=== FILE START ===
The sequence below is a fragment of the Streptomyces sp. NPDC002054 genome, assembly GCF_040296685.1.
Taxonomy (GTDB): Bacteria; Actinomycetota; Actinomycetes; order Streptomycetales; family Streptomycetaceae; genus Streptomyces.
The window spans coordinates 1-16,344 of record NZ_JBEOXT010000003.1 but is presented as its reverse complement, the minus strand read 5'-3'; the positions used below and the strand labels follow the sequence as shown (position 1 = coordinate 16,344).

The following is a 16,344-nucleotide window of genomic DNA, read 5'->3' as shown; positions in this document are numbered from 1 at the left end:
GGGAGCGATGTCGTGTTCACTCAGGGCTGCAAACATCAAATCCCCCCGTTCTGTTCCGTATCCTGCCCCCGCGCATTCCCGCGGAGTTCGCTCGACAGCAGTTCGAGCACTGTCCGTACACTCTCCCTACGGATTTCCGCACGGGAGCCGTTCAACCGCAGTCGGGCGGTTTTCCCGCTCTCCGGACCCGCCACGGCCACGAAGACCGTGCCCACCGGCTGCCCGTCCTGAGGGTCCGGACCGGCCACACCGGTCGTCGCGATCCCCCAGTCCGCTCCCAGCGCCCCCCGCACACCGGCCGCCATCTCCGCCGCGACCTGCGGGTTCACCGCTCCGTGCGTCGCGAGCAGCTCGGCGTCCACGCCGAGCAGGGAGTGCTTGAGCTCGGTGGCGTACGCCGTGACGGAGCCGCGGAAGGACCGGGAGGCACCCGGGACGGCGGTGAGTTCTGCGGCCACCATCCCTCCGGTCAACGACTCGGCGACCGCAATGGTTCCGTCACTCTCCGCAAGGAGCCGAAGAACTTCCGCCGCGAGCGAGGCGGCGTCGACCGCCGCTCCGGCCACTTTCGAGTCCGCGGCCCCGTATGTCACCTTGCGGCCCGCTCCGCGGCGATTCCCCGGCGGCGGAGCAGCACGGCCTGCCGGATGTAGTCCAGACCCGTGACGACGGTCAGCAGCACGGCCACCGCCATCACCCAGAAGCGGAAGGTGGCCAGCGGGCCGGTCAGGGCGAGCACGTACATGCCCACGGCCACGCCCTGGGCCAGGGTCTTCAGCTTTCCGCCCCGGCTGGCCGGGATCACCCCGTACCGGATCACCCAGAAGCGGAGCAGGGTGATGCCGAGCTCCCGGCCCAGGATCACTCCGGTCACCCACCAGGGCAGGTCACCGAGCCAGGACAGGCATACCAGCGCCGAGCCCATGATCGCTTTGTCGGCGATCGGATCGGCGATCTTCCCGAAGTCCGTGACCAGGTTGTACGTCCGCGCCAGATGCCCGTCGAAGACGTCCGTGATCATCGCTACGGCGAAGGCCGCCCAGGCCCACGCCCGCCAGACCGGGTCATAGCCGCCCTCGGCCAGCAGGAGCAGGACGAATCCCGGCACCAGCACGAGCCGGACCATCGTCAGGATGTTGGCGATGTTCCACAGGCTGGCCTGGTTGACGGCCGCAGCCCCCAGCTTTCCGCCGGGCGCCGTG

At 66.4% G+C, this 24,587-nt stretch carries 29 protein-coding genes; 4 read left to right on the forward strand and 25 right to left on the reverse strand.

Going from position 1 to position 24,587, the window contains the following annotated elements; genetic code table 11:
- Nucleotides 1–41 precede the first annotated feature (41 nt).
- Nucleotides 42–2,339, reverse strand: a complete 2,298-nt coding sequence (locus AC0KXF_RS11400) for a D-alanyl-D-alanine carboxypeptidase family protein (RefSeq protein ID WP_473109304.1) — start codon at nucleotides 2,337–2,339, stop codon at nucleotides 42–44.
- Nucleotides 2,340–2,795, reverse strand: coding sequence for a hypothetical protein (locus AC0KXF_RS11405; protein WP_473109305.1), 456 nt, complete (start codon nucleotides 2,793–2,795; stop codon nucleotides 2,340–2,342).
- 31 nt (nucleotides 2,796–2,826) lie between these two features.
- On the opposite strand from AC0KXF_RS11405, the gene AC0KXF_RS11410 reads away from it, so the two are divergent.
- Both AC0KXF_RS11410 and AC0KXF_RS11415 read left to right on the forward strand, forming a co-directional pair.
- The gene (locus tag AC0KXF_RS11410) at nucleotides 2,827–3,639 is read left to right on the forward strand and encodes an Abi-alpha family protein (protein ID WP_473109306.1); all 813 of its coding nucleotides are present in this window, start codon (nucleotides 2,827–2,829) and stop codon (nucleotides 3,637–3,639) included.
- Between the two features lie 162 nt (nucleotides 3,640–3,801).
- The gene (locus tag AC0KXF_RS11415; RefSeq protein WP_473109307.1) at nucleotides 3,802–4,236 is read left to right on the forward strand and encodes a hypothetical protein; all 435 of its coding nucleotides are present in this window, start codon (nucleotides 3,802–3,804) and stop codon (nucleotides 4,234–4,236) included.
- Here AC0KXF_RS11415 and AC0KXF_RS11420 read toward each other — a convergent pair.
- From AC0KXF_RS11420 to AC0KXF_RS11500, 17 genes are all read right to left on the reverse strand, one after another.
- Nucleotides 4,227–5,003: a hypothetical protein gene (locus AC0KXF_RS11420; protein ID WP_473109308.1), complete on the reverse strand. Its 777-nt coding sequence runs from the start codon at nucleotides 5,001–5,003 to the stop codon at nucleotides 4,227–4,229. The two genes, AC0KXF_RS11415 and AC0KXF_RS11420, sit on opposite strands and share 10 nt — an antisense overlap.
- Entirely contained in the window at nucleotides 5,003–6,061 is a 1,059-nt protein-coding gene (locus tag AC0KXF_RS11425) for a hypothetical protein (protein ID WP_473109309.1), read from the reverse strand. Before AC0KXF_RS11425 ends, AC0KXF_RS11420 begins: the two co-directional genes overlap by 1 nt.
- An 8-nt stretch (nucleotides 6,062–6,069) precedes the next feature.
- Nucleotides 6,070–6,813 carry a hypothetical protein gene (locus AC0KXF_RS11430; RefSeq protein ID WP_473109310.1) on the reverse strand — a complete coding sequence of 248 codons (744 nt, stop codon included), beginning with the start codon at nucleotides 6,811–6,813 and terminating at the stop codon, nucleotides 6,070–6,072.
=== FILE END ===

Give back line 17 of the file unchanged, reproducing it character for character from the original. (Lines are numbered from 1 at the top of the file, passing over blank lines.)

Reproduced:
- Here AC0KXF_RS11415 and AC0KXF_RS11420 read toward each other — a convergent pair.